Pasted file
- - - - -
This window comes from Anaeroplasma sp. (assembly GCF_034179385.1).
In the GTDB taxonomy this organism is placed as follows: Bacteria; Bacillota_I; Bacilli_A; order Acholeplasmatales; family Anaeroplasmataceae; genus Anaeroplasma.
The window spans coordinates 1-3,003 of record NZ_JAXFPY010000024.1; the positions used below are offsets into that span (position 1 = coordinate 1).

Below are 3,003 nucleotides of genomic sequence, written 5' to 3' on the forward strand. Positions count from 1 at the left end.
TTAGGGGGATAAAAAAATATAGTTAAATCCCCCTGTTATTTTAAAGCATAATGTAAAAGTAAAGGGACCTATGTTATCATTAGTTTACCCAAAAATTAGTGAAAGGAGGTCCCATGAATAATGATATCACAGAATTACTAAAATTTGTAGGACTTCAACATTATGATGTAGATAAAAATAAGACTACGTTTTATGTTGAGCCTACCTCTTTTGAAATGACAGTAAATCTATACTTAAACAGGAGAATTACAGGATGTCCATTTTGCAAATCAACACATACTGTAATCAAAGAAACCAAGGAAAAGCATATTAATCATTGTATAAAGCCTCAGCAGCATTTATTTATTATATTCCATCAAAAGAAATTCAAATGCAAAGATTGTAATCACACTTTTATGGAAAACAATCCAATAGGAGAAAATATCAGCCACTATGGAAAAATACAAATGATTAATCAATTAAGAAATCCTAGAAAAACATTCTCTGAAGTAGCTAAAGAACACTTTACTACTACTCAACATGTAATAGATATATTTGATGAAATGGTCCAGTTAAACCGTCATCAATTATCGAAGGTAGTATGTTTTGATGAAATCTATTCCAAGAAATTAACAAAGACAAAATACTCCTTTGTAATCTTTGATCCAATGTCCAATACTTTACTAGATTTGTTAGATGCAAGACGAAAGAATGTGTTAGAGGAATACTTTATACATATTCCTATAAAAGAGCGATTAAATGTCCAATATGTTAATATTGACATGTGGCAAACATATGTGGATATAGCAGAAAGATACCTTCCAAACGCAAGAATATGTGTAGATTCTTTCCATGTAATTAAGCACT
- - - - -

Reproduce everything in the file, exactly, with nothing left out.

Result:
This window comes from Anaeroplasma sp. (assembly GCF_034179385.1).
In the GTDB taxonomy this organism is placed as follows: Bacteria; Bacillota_I; Bacilli_A; order Acholeplasmatales; family Anaeroplasmataceae; genus Anaeroplasma.
The window spans coordinates 1-3,003 of record NZ_JAXFPY010000024.1; the positions used below are offsets into that span (position 1 = coordinate 1).

Below are 3,003 nucleotides of genomic sequence, written 5' to 3' on the forward strand. Positions count from 1 at the left end.
TTAGGGGGATAAAAAAATATAGTTAAATCCCCCTGTTATTTTAAAGCATAATGTAAAAGTAAAGGGACCTATGTTATCATTAGTTTACCCAAAAATTAGTGAAAGGAGGTCCCATGAATAATGATATCACAGAATTACTAAAATTTGTAGGACTTCAACATTATGATGTAGATAAAAATAAGACTACGTTTTATGTTGAGCCTACCTCTTTTGAAATGACAGTAAATCTATACTTAAACAGGAGAATTACAGGATGTCCATTTTGCAAATCAACACATACTGTAATCAAAGAAACCAAGGAAAAGCATATTAATCATTGTATAAAGCCTCAGCAGCATTTATTTATTATATTCCATCAAAAGAAATTCAAATGCAAAGATTGTAATCACACTTTTATGGAAAACAATCCAATAGGAGAAAATATCAGCCACTATGGAAAAATACAAATGATTAATCAATTAAGAAATCCTAGAAAAACATTCTCTGAAGTAGCTAAAGAACACTTTACTACTACTCAACATGTAATAGATATATTTGATGAAATGGTCCAGTTAAACCGTCATCAATTATCGAAGGTAGTATGTTTTGATGAAATCTATTCCAAGAAATTAACAAAGACAAAATACTCCTTTGTAATCTTTGATCCAATGTCCAATACTTTACTAGATTTGTTAGATGCAAGACGAAAGAATGTGTTAGAGGAATACTTTATACATATTCCTATAAAAGAGCGATTAAATGTCCAATATGTTAATATTGACATGTGGCAAACATATGTGGATATAGCAGAAAGATACCTTCCAAACGCAAGAATATGTGTAGATTCTTTCCATGTAATTAAGCACT